Kathryn Stearns


Kathryn Stearns has spent 30 years in journalism as a writer and editor. She is a former member of the Washington Post's editorial board and stepped down as editorial page editor of the Valley News in 2012.

Robert R. Bruce

In mid-March, the grounds of Hildene, the Lincoln family estate, are a muddy monotone. The gardens are dormant, trees bare. The surrounding mountains, stunning in other seasons, seem to close in on the Greek Revival mansion.

I usually resist saddling up with political pollsters and going for a ride so early in a presidential election cycle. The horse race is long, after all, and the numbers don’t mean much.

Not to sound paranoid, but I’ve recently learned that my mobile phone conspires with retail giants.

Photo: Jack Rowell

This week, we're considering the role of storytelling for Vermont Reads, the Vermont Humanities Council's state-wide reading program. This year's book is Haroun and the Sea of Stories by Salman Rushdie.

Haroun admires his father, the great story-teller Rashid, and his ability to keep crowds of people awestruck with the power of his tales. When he travels to a magical world to bring back the source of the stories, Haroun meets a mysterious page called Blabbermouth, a girl who masquerades for a time as a boy, and in her presence, Haroun finds himself without words.

Turn to the opinion pages and start counting. How many commentaries are written by men? How many by women? Surely in 2015 there’s equal play, right?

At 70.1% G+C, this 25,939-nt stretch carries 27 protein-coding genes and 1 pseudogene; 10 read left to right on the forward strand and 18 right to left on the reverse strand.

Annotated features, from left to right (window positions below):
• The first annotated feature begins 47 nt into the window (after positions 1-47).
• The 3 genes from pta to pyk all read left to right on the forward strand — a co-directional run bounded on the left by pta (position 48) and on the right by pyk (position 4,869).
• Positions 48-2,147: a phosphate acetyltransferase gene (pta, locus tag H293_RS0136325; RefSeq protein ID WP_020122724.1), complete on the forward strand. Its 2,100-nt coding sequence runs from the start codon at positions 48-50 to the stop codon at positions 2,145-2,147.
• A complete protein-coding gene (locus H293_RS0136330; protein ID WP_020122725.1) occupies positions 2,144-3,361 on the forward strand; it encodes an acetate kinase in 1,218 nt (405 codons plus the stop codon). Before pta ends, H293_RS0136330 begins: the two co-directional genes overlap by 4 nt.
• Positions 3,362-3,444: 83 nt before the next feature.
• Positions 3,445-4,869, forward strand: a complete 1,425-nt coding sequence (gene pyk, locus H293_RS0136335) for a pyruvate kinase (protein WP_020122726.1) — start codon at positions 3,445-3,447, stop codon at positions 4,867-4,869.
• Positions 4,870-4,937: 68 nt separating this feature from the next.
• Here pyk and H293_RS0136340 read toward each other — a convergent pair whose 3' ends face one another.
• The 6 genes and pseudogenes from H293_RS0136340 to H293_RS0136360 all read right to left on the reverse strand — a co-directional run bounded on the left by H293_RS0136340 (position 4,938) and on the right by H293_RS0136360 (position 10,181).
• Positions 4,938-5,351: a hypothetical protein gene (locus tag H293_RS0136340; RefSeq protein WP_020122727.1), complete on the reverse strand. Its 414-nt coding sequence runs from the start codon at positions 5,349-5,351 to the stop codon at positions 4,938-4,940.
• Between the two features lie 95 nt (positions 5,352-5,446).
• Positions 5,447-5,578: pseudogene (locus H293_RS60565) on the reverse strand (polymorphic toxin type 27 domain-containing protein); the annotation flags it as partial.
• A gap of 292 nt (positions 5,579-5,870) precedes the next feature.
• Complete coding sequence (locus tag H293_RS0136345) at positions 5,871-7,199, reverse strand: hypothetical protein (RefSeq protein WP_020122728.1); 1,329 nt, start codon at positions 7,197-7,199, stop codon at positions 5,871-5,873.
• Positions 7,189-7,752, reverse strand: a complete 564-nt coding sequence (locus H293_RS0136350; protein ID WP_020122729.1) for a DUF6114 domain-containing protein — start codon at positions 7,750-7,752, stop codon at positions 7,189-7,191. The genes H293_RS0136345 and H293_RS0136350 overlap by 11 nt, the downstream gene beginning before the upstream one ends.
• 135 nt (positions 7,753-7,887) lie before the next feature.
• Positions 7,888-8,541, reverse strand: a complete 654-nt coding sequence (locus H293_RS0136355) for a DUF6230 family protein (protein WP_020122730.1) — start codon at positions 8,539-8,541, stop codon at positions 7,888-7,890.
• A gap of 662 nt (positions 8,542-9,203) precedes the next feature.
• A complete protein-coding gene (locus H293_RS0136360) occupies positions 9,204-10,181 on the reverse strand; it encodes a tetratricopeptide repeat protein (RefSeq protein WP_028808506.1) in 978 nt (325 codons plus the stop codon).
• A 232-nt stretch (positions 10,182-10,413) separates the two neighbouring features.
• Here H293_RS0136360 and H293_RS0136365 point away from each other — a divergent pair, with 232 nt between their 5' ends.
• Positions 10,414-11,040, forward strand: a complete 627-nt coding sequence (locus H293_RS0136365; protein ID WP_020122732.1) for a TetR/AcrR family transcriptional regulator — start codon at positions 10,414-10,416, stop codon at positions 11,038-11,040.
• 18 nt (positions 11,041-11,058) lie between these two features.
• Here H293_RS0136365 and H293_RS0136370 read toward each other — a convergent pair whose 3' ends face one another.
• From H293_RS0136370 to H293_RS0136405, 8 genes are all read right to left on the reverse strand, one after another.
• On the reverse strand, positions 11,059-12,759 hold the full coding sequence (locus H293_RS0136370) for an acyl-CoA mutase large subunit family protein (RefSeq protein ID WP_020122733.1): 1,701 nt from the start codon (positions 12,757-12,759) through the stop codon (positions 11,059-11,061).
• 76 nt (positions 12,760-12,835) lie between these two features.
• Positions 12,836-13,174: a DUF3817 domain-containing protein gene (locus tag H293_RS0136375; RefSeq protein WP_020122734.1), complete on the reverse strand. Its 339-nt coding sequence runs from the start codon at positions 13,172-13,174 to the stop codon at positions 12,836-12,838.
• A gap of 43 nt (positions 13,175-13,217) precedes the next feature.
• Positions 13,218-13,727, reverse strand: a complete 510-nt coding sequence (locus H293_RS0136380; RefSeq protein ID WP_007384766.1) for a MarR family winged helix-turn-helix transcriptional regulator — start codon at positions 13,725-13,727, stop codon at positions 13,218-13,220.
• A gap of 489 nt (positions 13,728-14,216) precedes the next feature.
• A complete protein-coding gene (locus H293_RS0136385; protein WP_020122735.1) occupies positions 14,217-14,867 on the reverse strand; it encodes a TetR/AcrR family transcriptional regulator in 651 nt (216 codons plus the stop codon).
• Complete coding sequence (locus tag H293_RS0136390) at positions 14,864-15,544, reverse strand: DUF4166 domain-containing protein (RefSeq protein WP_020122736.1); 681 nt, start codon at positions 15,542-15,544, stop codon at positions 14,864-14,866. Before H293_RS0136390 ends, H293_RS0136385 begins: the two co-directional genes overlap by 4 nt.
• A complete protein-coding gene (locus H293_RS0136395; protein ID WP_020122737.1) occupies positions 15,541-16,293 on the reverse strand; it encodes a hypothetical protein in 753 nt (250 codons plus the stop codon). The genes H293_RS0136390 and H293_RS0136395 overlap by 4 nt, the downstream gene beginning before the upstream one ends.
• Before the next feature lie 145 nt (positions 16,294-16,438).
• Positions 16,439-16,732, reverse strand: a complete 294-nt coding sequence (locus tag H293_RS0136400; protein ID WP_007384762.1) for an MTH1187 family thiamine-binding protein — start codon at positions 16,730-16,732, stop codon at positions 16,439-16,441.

The Little Free Library, no bigger than a breadbox and perched on a post outside Town Hall, was pretty well stocked the day I peered inside.

Stacks of packing boxes crowd the basement, along with disused appliances, discarded clothes, dented bicycle helmets, abandoned skis, a chandelier nobody liked and a couch someone might actually want someday if the mice don’t claim it first.

The German Christmas ornament that once delighted the children is stashed in a corner, its missing pieces left behind in an attic 3,000 miles away. The basement smells salty and damp, like the faraway dockyards where these boxes languished for a time.

My father was reserved and taciturn, traits he inherited from his Edwardian mother, who wore her collars up to the chin and a perpetual look of disapproval. Occasionally, though, at about this time of year, he let loose a little. Something about All Hallow’s Eve - talk of ghouls and ghosts, perhaps — must have appealed to a chemist awed by the mysteries of molecules and the infinite possibilities of particles.

A man waiting at the post office motions to me as I fuss with packing tape and sticky labels. It’s the height of the holiday rush, and lots of people are streaming in, lining up.

“I saw you walk in here first,” says the genial stranger with an Englishman’s acute sensitivity to the unwritten rules of queuing. I slip in front of him, with thanks and a smile.

The 51-year-old house painter, who occasionally takes himself off to the ER when he has an asthma attack, was blunt. “You go there, they fix it and you pay,” he said.

Like thousands of others in the Upper Valley and beyond, I’m getting ready for the Prouty, the spirited summer fundraiser for Dartmouth-Hitchcock’s Norris Cotton Cancer Center.

They tossed mortarboards in the air, stashed diplomas in SUVs and closed the book on college. Then they gathered by the sea - 17 strapping graduates, mostly boys, a few girls, more bottles of beer than I cared to count.

Some months ago, I helped to pack up my mother-in-law’s belongings and moved her to an assisted living facility.